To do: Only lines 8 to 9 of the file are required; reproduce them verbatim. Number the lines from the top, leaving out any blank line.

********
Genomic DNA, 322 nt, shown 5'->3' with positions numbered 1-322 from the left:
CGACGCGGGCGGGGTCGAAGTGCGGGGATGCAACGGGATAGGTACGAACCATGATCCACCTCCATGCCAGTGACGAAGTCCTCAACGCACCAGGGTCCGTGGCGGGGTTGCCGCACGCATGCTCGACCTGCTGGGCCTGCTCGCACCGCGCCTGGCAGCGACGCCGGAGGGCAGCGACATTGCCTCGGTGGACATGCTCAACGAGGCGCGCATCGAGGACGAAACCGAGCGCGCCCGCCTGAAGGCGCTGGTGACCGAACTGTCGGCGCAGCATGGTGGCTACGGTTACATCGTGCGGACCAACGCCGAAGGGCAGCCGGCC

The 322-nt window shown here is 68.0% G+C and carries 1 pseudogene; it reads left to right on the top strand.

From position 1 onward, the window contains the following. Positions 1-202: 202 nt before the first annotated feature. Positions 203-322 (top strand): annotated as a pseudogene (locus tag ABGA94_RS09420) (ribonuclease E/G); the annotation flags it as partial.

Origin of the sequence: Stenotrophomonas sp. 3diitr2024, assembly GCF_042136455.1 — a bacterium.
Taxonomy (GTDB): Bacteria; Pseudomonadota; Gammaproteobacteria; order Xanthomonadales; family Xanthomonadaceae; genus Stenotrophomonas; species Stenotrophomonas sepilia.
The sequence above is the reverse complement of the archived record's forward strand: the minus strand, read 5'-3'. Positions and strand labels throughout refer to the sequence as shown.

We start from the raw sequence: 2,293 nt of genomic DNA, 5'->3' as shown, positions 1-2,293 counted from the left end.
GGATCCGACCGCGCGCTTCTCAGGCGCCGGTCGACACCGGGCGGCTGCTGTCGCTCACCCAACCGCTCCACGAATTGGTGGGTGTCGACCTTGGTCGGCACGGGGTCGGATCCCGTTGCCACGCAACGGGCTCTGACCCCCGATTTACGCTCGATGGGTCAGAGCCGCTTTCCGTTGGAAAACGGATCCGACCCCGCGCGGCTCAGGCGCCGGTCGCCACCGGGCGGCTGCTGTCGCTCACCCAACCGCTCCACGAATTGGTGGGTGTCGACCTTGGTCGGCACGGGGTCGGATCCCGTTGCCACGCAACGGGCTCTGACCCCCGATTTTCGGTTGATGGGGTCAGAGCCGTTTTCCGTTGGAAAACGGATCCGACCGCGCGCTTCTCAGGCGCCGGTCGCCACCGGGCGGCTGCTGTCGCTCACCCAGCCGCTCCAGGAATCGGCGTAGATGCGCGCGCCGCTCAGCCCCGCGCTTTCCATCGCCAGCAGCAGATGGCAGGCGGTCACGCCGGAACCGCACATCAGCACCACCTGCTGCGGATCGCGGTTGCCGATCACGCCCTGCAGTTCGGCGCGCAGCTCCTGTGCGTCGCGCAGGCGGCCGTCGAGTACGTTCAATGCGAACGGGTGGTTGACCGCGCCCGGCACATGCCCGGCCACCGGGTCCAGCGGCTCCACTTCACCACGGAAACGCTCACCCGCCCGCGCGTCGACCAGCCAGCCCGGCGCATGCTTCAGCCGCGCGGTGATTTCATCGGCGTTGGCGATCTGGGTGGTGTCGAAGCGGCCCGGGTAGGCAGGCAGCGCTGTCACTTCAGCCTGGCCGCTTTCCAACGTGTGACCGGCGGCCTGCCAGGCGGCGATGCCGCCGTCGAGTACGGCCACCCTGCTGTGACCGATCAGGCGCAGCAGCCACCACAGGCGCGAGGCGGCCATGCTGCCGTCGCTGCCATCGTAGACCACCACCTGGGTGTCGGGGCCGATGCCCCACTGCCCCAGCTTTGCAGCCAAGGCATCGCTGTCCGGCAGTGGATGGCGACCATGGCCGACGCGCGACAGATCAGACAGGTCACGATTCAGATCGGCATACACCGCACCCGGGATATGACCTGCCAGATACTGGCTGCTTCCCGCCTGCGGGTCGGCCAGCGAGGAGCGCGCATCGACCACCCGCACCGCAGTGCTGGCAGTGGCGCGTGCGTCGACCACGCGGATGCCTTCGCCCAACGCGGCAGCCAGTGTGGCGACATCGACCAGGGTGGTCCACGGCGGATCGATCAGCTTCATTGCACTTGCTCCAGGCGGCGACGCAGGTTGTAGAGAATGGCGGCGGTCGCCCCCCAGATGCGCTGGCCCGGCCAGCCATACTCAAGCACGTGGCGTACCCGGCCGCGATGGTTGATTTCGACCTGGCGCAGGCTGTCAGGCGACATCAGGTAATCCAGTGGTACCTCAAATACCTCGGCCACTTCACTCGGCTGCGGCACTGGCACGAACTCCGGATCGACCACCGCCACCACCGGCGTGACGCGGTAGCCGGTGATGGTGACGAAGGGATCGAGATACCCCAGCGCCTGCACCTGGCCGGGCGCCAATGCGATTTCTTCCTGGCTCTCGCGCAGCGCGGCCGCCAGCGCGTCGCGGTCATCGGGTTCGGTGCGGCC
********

We start from the raw sequence: 2,293 nt of genomic DNA, 5'->3' as shown, positions 1-2,293 counted from the left end.
GGATCCGACCGCGCGCTTCTCAGGCGCCGGTCGACACCGGGCGGCTGCTGTCGCTCACCCAACCGCTCCACGAATTGGTGGGTGTCGACCTTGGTCGGCACGGGGTCGGATCCCGTTGCCACGCAACGGGCTCTGACCCCCGATTTACGCTCGATGGGTCAGAGCCGCTTTCCGTTGGAAAACGGATCCGACCCCGCGCGGCTCAGGCGCCGGTCGCCACCGGGCGGCTGCTGTCGCTCACCCAACCGCTCCACGAATTGGTGGGTGTCGACCTTGGTCGGCACGGGGTCGGATCCCGTTGCCACGCAACGGGCTCTGACCCCCGATTTTCGGTTGATGGGGTCAGAGCCGTTTTCCGTTGGAAAACGGATCCGACCGCGCGCTTCTCAGGCGCCGGTCGCCACCGGGCGGCTGCTGTCGCTCACCCAGCCGCTCCAGGAATCGGCGTAGATGCGCGCGCCGCTCAGCCCCGCGCTTTCCATCGCCAGCAGCAGATGGCAGGCGGTCACGCCGGAACCGCACATCAGCACCACCTGCTGCGGATCGCGGTTGCCGATCACGCCCTGCAGTTCGGCGCGCAGCTCCTGTGCGTCGCGCAGGCGGCCGTCGAGTACGTTCAATGCGAACGGGTGGTTGACCGCGCCCGGCACATGCCCGGCCACCGGGTCCAGCGGCTCCACTTCACCACGGAAACGCTCACCCGCCCGCGCGTCGACCAGCCAGCCCGGCGCATGCTTCAGCCGCGCGGTGATTTCATCGGCGTTGGCGATCTGGGTGGTGTCGAAGCGGCCCGGGTAGGCAGGCAGCGCTGTCACTTCAGCCTGGCCGCTTTCCAACGTGTGACCGGCGGCCTGCCAGGCGGCGATGCCGCCGTCGAGTACGGCCACCCTGCTGTGACCGATCAGGCGCAGCAGCCACCACAGGCGCGAGGCGGCCATGCTGCCGTCGCTGCCATCGTAGACCACCACCTGGGTGTCGGGGCCGATGCCCCACTGCCCCAGCTTTGCAGCCAAGGCATCGCTGTCCGGCAGTGGATGGCGACCATGGCCGACGCGCGACAGATCAGACAGGTCACGATTCAGATCGGCATACACCGCACCCGGGATATGACCTGCCAGATACTGGCTGCTTCCCGCCTGCGGGTCGGCCAGCGAGGAGCGCGCATCGACCACCCGCACCGCAGTGCTGGCAGTGGCGCGTGCGTCGACCACGCGGATGCCTTCGCCCAACGCGGCAGCCAGTGTGGCGACATCGACCAGGGTGGTCCACGGCGGATCGATCAGCTTCATTGCACTTGCTCCAGGCGGCGACGCAGGTTGTAGAGAATGGCGGCGGTCGCCCCCCAGATGCGCTGGCCCGGCCAGCCATACTCAAGCACGTGGCGTACCCGGCCGCGATGGTTGATTTCGACCTGGCGCAGGCTGTCAGGCGACATCAGGTAATCCAGTGGTACCTCAAATACCTCGGCCACTTCACTCGGCTGCGGCACTGGCACGAACTCCGGATCGACCACCGCCACCACCGGCGTGACGCGGTAGCCGGTGATGGTGACGAAGGGATCGAGATACCCCAGCGCCTGCACCTGGCCGGGCGCCAATGCGATTTCTTCCTGGCTCTCGCGCAGCGCGGCCGCCAGCGCGTCGCGGTCATCGGGTTCGGTGCGGCC